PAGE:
Page:Aristotle - The Politics, 1905.djvu/13

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before us communities which, in defiance of his prophecies, have become extensive without becoming disunited. By his own methods of induction and comparison we can refute some of the laws which he regarded as immutable.

Still we must start from Aristotle. His account of the city-state may be supplemented and corrected, but not super seded. The governing ideas of any polity are always best expressed by those to whom they stand for the absolute and final truth ; and there is no form of polity which the student of political science should study with more care than the city-state. Just because it is comparatively simple, just because it is unlike the states with which we are personally acquainted, it contains the key to many modern problems. Aristotle is the best interpreter of an essential link in the chain of political development.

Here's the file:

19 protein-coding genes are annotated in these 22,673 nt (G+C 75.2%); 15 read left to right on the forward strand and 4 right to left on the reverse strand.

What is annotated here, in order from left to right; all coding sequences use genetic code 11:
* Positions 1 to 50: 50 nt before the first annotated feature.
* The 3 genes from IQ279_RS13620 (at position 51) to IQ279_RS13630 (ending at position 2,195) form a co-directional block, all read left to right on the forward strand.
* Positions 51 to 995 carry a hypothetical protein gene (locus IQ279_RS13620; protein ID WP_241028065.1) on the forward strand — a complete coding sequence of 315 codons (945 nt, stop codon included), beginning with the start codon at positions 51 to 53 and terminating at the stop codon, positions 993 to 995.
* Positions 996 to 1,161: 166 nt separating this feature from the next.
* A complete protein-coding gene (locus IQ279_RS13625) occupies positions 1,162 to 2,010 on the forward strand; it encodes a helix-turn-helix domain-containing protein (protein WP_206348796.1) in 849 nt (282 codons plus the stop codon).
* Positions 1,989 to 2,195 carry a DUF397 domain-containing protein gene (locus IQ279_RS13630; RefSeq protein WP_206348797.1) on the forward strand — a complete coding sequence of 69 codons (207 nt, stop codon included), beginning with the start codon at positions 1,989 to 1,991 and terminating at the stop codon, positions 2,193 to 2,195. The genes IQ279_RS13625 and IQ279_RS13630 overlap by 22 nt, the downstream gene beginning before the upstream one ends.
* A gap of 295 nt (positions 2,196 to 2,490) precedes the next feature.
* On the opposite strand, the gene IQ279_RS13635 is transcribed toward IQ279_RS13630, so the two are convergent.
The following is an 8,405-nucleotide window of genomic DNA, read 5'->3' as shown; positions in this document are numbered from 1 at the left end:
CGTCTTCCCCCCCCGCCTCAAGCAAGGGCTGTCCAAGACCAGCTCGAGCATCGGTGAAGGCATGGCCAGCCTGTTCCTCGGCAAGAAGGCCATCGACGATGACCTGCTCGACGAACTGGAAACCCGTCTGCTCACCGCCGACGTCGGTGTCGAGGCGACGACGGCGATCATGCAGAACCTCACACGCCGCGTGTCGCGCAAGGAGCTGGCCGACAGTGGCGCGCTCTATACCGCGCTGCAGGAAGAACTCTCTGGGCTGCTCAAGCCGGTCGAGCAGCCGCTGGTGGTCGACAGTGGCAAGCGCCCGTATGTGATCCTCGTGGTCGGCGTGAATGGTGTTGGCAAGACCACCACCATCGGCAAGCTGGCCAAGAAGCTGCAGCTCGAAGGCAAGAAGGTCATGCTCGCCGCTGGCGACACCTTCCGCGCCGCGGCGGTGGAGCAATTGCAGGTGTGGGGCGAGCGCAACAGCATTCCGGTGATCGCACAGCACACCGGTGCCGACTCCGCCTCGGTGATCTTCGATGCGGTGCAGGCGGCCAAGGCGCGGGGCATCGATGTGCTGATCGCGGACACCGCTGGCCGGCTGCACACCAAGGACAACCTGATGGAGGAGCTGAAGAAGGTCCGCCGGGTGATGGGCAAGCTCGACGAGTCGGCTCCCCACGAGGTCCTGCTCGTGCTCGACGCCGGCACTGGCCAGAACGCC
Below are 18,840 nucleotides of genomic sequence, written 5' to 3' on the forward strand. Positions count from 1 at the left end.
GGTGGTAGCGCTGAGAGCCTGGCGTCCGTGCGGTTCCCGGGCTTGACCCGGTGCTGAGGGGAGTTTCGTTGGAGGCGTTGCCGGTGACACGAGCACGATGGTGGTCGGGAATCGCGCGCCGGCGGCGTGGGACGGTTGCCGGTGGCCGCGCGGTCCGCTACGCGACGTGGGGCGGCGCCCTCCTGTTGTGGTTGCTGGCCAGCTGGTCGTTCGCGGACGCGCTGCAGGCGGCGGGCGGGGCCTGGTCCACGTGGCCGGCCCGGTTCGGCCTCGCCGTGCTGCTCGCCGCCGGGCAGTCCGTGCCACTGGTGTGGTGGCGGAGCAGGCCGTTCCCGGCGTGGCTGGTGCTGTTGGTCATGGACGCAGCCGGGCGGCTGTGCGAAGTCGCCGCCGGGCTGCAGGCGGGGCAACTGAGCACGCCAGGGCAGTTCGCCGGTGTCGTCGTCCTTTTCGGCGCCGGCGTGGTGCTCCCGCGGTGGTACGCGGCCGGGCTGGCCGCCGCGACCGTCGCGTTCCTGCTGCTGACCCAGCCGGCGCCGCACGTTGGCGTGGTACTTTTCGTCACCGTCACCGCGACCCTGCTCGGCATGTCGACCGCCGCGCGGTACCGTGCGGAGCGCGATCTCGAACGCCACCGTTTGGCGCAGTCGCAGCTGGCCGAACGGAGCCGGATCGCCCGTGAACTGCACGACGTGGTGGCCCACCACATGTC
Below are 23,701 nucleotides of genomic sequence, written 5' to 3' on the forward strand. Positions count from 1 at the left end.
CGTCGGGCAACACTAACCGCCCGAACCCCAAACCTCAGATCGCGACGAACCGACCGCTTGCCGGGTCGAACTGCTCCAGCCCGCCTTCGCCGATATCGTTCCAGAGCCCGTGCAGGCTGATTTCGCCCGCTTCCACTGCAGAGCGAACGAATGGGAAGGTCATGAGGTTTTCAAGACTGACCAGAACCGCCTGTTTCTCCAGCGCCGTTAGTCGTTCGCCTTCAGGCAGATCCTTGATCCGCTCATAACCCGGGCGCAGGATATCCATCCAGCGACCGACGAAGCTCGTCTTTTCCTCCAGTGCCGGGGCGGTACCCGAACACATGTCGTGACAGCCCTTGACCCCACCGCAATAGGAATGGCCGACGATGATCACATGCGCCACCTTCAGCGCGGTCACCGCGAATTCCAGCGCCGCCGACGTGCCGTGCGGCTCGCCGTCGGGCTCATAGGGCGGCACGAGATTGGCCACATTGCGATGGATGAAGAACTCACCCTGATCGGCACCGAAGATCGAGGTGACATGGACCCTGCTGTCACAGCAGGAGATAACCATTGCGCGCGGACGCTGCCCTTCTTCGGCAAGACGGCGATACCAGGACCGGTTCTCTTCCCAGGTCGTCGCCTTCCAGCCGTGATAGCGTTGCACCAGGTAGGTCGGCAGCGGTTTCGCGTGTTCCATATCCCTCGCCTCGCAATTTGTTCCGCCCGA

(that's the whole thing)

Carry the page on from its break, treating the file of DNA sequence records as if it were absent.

But he is something more than this, more than a Greek who states the case of Greece. He is also a philosopher and a student of human nature. His views as to the origin and ultimate structure of society, as to the aims of civic life, as to the mutual obligations of the state and the individual, as to the nature of political justice, all have a value which is independent of his historical position. It is often difficult to follow his discussions of these and cognate subjects. His arguments are stated with extreme conciseness, and the train of thought which leads him from one topic to another is often far from clear. But those who have the patience to wrestle with his text will find in it theories of perennial value, and refutations of fallacies which are always re-emerging. Nor is it merely from his more abstract disquisitions that such lessons are to be extracted. While there could be no greater mistake than to apply his criticisms of democracies and aristocracies to modern governments which go by the same names, without stopping to enquire how far the names have changed their